According to US Census statistics, 57% of women work outside the home, compared with 69.2% of men. Fed Chairperson Janet Yellen stated that “[o]ne recent study estimates that increasing the female participation rate to that of men would raise our gross domestic product by 5%.” So why aren’t more women in the workforce?
Although a handful of employers are providing more rich policies, such as paid maternity leave, the U.S. still lags the rest of the developed world when it comes to women’s issues. For example, the U.S. is still the only developed country that does not provide by law paid maternity leave for women. Although the tax code provides for child care credits in certain circumstances, child care costs are often the same or higher than mortgage payments. Further, research shows that women are likely to bear the burden of domestic responsibilities even while working full-time.
Economist Heidi Hartmann, founder of the Institute for Women’s Policy Research, noted that in 1990, the U.S. had the sixth highest female labor participation rate among 22 Organisation for Economic Co-operation and Development (OECD) member countries, trailing only Sweden, Norway, Finland, Denmark and Canada. By 2010, the country slid to 17th. Britain, Spain and Germany jumped ahead after expanding support for new parents, including subsidized child care and paid family leave.
According to a 2013 Cornell University study, “expansion of ‘family-friendly’ policies including parental leave and part-time work entitlements in other OECD countries explains 28-29% of the decrease in the US women’s labor force participation relative to these other countries. However, these policies also appear to encourage part-time work and employment in lower level positions. US women are more likely than women in other countries to have full-time jobs and to work as managers or professionals.”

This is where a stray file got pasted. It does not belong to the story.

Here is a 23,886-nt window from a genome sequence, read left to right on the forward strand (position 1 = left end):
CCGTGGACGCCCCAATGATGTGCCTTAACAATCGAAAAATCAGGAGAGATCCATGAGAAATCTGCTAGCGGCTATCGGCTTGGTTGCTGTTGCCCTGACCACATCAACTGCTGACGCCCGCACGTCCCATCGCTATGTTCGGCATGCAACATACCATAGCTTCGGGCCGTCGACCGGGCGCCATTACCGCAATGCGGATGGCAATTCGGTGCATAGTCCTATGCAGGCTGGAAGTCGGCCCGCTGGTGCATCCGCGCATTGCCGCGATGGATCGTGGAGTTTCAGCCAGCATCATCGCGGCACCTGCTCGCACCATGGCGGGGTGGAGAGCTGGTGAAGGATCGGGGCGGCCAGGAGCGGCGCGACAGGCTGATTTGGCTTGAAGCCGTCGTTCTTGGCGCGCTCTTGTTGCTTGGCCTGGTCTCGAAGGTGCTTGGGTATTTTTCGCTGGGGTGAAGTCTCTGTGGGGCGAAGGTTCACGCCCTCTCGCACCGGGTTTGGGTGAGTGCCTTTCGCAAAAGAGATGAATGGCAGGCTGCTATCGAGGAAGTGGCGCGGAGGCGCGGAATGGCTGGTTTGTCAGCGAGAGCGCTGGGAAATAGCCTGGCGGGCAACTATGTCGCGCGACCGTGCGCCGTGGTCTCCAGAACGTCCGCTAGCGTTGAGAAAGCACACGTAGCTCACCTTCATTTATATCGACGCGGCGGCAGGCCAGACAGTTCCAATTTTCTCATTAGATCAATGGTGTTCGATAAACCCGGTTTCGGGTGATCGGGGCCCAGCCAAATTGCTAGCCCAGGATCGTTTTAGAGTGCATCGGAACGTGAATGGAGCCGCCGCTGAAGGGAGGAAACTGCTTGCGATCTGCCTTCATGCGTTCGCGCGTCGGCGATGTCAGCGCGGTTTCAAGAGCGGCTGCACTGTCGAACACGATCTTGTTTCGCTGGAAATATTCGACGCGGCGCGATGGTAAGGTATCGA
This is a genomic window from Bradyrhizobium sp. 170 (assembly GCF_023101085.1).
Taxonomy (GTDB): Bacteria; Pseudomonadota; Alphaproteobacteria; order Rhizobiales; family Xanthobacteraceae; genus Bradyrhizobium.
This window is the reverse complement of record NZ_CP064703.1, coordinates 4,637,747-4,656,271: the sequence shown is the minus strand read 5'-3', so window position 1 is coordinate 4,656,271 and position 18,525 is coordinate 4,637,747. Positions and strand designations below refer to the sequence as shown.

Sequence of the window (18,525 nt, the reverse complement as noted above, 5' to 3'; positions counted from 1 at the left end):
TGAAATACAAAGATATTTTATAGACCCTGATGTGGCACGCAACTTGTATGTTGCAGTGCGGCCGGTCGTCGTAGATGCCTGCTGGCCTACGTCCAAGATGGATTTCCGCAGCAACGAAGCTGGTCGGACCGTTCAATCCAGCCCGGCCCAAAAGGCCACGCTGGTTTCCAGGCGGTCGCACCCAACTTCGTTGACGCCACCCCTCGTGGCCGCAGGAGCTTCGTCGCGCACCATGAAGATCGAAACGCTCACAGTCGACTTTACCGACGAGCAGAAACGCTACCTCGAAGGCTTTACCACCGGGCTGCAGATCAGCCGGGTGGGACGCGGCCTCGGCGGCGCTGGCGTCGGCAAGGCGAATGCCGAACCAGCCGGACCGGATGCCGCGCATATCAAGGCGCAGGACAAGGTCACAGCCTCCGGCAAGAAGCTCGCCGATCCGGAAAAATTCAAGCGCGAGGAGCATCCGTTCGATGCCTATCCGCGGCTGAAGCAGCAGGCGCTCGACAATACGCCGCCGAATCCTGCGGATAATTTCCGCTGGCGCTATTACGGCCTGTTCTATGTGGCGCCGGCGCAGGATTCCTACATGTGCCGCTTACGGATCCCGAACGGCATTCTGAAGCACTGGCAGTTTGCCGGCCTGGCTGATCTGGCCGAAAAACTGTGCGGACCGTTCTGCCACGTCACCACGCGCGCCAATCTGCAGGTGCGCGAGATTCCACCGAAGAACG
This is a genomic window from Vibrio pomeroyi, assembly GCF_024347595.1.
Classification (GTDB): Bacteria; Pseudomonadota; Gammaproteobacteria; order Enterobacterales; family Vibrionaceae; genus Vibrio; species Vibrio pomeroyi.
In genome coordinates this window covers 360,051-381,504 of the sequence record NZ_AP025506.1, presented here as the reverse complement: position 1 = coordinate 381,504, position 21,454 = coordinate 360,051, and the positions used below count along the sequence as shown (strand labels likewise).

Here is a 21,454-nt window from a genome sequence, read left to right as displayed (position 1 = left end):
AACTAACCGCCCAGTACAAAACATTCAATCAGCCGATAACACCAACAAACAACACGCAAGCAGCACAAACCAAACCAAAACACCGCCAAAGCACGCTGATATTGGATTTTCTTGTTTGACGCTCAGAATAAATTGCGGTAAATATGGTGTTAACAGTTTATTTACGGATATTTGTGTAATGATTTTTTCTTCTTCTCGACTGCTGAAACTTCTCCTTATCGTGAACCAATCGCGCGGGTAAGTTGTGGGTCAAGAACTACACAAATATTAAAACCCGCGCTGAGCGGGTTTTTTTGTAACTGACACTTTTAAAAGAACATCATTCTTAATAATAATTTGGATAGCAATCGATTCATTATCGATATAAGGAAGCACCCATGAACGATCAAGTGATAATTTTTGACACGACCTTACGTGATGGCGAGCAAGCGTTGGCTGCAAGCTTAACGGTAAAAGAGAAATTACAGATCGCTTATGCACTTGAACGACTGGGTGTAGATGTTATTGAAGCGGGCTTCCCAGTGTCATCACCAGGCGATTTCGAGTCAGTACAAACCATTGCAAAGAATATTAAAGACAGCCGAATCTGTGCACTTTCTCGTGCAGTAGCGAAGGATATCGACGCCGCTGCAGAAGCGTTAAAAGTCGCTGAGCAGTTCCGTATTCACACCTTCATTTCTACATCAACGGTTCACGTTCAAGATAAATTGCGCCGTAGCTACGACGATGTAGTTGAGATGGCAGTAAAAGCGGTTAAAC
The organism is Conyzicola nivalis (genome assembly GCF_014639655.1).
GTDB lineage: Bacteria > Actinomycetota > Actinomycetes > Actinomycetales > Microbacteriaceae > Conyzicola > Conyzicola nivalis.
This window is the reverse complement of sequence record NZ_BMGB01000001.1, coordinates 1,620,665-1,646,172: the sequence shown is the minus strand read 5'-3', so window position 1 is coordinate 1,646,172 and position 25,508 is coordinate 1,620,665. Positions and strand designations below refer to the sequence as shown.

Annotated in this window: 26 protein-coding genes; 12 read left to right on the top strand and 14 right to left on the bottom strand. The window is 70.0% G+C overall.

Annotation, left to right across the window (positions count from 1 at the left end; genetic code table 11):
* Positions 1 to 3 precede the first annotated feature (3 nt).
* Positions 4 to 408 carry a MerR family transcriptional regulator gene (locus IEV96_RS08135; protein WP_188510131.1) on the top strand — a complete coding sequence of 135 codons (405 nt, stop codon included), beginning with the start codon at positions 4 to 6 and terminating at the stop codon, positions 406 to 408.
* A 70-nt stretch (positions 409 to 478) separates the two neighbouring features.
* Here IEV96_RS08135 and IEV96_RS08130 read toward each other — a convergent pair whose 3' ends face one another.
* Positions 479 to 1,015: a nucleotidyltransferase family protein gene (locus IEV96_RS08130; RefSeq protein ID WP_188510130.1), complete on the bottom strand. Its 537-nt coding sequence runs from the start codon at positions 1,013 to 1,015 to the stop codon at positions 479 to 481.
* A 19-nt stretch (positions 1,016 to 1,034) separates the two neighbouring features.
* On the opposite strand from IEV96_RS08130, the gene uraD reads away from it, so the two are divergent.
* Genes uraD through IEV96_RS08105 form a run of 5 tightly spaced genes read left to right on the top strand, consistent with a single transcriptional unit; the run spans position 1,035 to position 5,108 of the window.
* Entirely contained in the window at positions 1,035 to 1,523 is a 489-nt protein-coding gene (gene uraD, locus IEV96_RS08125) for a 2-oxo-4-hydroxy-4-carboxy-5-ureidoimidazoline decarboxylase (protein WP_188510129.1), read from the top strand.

The issue crosses political party boundaries. Abby McCloskey, former policy adviser to Energy Secretary Rick Perry, believes that “[t]he nature of work and families have changed dramatically over the last 50 years — especially for women — yet our labor policies have largely stayed the same. The result is a big disconnect between what working parents need and what is provided.”
For example, women may be more likely to sacrifice career objectives for more flexibility at work. At one large company, women were found reluctant to take promotions where the new jobs required more travel and a possible move to a new location. Uprooting the family was the barrier to the new opportunities. The sandwich generation exacerbates the issues facing women, who are more likely to be primary caregivers for aging parents than men.
Aparna Mathur, a resident scholar in economics at the right-leaning American Enterprise Institute, believes that the sacrifices women make for the family are glossed over. “Historically, much of the discussion surrounding labor force participation has focused on men. I think similar, if not more, attention needs to be given to women’s labor force participation and the factors driving the stagnation there.”
Source: Washington Post 5/8/17